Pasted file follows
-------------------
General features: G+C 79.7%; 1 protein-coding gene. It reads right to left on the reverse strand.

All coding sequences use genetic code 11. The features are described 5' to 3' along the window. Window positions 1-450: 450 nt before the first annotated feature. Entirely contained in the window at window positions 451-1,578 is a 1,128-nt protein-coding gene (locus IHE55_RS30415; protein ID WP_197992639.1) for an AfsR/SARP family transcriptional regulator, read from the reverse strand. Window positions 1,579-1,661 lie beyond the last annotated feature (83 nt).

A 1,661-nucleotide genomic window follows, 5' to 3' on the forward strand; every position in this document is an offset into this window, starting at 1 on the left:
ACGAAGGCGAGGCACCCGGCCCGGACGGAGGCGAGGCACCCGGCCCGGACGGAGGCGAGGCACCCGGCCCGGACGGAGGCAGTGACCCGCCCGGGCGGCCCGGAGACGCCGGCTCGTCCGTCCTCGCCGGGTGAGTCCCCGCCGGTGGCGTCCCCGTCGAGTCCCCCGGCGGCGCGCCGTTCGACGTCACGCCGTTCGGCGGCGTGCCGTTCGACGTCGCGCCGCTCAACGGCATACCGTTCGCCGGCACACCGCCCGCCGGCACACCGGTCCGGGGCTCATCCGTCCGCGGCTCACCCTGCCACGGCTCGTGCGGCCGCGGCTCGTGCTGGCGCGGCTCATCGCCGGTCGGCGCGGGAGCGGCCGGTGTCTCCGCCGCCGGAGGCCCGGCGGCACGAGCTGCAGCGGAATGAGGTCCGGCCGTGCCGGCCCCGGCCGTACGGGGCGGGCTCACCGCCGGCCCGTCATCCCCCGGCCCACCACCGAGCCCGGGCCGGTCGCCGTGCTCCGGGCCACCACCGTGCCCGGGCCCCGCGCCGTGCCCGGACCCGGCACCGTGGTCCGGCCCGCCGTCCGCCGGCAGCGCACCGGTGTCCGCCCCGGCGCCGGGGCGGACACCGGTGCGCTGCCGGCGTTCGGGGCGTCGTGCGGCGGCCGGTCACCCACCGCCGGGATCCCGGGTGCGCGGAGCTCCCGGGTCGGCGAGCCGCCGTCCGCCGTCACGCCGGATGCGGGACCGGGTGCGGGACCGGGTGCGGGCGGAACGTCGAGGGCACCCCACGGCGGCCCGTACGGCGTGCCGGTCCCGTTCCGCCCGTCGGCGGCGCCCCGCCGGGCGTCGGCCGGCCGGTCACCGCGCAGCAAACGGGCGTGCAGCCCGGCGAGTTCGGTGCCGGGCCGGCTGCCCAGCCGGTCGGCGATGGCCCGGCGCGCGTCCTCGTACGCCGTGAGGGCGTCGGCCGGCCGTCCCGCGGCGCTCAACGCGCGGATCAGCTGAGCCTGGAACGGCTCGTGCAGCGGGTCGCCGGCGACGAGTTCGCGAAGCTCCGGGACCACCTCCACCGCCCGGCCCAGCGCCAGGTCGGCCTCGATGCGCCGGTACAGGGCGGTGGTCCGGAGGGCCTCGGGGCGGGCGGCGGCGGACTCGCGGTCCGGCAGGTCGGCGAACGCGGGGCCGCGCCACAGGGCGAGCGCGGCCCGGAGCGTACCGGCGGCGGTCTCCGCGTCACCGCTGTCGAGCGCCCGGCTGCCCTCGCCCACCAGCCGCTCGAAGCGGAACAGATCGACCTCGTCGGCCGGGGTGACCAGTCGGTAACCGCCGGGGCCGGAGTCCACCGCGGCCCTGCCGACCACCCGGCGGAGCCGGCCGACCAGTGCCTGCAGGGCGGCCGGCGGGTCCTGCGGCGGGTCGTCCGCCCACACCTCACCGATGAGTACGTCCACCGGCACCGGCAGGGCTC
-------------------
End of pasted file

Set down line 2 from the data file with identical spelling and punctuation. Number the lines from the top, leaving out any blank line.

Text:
All coding sequences use genetic code 11. The features are described 5' to 3' along the window. Window positions 1-450: 450 nt before the first annotated feature. Entirely contained in the window at window positions 451-1,578 is a 1,128-nt protein-coding gene (locus IHE55_RS30415; protein ID WP_197992639.1) for an AfsR/SARP family transcriptional regulator, read from the reverse strand. Window positions 1,579-1,661 lie beyond the last annotated feature (83 nt).